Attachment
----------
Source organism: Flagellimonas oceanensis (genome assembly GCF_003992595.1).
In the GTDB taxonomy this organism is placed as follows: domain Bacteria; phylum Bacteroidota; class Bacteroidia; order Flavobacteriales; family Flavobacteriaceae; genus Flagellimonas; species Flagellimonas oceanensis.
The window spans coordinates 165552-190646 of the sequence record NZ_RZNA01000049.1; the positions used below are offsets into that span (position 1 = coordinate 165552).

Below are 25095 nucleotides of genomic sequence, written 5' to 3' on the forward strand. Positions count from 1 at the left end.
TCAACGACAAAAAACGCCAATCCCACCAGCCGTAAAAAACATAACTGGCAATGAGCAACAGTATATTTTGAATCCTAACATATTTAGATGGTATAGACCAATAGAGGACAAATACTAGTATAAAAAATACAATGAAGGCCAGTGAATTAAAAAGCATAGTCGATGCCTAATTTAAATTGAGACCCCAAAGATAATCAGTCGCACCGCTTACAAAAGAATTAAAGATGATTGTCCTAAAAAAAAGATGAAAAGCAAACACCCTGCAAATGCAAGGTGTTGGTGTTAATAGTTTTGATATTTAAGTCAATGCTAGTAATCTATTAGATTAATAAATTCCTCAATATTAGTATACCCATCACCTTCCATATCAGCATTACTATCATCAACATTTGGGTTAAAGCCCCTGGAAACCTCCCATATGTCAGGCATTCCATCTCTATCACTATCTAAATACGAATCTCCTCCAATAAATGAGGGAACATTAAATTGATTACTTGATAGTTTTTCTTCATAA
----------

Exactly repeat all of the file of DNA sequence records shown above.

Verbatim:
Source organism: Flagellimonas oceanensis (genome assembly GCF_003992595.1).
In the GTDB taxonomy this organism is placed as follows: domain Bacteria; phylum Bacteroidota; class Bacteroidia; order Flavobacteriales; family Flavobacteriaceae; genus Flagellimonas; species Flagellimonas oceanensis.
The window spans coordinates 165552-190646 of the sequence record NZ_RZNA01000049.1; the positions used below are offsets into that span (position 1 = coordinate 165552).

Below are 25095 nucleotides of genomic sequence, written 5' to 3' on the forward strand. Positions count from 1 at the left end.
TCAACGACAAAAAACGCCAATCCCACCAGCCGTAAAAAACATAACTGGCAATGAGCAACAGTATATTTTGAATCCTAACATATTTAGATGGTATAGACCAATAGAGGACAAATACTAGTATAAAAAATACAATGAAGGCCAGTGAATTAAAAAGCATAGTCGATGCCTAATTTAAATTGAGACCCCAAAGATAATCAGTCGCACCGCTTACAAAAGAATTAAAGATGATTGTCCTAAAAAAAAGATGAAAAGCAAACACCCTGCAAATGCAAGGTGTTGGTGTTAATAGTTTTGATATTTAAGTCAATGCTAGTAATCTATTAGATTAATAAATTCCTCAATATTAGTATACCCATCACCTTCCATATCAGCATTACTATCATCAACATTTGGGTTAAAGCCCCTGGAAACCTCCCATATGTCAGGCATTCCATCTCTATCACTATCTAAATACGAATCTCCTCCAATAAATGAGGGAACATTAAATTGATTACTTGATAGTTTTTCTTCATAA